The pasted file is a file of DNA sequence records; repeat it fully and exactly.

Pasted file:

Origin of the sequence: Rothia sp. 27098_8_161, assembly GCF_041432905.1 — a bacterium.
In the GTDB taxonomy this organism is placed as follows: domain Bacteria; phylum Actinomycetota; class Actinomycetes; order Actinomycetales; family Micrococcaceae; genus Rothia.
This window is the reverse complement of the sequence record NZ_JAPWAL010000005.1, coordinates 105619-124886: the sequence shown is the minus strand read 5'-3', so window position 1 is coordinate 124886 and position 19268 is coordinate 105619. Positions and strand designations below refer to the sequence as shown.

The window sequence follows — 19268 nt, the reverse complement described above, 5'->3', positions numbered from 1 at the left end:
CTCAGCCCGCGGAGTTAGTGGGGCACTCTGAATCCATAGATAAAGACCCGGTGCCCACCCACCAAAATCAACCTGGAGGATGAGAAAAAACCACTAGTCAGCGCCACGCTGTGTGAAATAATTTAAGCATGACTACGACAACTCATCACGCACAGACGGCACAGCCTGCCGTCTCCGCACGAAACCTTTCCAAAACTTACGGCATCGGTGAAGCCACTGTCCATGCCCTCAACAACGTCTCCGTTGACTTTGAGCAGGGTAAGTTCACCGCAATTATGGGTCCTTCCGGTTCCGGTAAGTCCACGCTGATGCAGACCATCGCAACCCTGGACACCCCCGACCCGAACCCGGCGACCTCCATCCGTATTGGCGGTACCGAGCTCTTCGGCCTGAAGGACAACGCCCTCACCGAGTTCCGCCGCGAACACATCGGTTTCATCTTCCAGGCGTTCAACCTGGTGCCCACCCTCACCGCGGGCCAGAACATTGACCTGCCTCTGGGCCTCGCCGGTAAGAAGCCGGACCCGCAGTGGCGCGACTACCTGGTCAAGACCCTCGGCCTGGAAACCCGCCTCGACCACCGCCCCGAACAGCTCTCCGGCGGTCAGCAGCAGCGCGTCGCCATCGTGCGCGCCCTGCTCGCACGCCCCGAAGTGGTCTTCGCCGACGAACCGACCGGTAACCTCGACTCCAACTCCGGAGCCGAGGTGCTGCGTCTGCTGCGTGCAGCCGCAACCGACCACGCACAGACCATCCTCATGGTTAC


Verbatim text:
Origin of the sequence: Rothia sp. 27098_8_161, assembly GCF_041432905.1 — a bacterium.
In the GTDB taxonomy this organism is placed as follows: domain Bacteria; phylum Actinomycetota; class Actinomycetes; order Actinomycetales; family Micrococcaceae; genus Rothia.
This window is the reverse complement of the sequence record NZ_JAPWAL010000005.1, coordinates 105619-124886: the sequence shown is the minus strand read 5'-3', so window position 1 is coordinate 124886 and position 19268 is coordinate 105619. Positions and strand designations below refer to the sequence as shown.

The window sequence follows — 19268 nt, the reverse complement described above, 5'->3', positions numbered from 1 at the left end:
CTCAGCCCGCGGAGTTAGTGGGGCACTCTGAATCCATAGATAAAGACCCGGTGCCCACCCACCAAAATCAACCTGGAGGATGAGAAAAAACCACTAGTCAGCGCCACGCTGTGTGAAATAATTTAAGCATGACTACGACAACTCATCACGCACAGACGGCACAGCCTGCCGTCTCCGCACGAAACCTTTCCAAAACTTACGGCATCGGTGAAGCCACTGTCCATGCCCTCAACAACGTCTCCGTTGACTTTGAGCAGGGTAAGTTCACCGCAATTATGGGTCCTTCCGGTTCCGGTAAGTCCACGCTGATGCAGACCATCGCAACCCTGGACACCCCCGACCCGAACCCGGCGACCTCCATCCGTATTGGCGGTACCGAGCTCTTCGGCCTGAAGGACAACGCCCTCACCGAGTTCCGCCGCGAACACATCGGTTTCATCTTCCAGGCGTTCAACCTGGTGCCCACCCTCACCGCGGGCCAGAACATTGACCTGCCTCTGGGCCTCGCCGGTAAGAAGCCGGACCCGCAGTGGCGCGACTACCTGGTCAAGACCCTCGGCCTGGAAACCCGCCTCGACCACCGCCCCGAACAGCTCTCCGGCGGTCAGCAGCAGCGCGTCGCCATCGTGCGCGCCCTGCTCGCACGCCCCGAAGTGGTCTTCGCCGACGAACCGACCGGTAACCTCGACTCCAACTCCGGAGCCGAGGTGCTGCGTCTGCTGCGTGCAGCCGCAACCGACCACGCACAGACCATCCTCATGGTTAC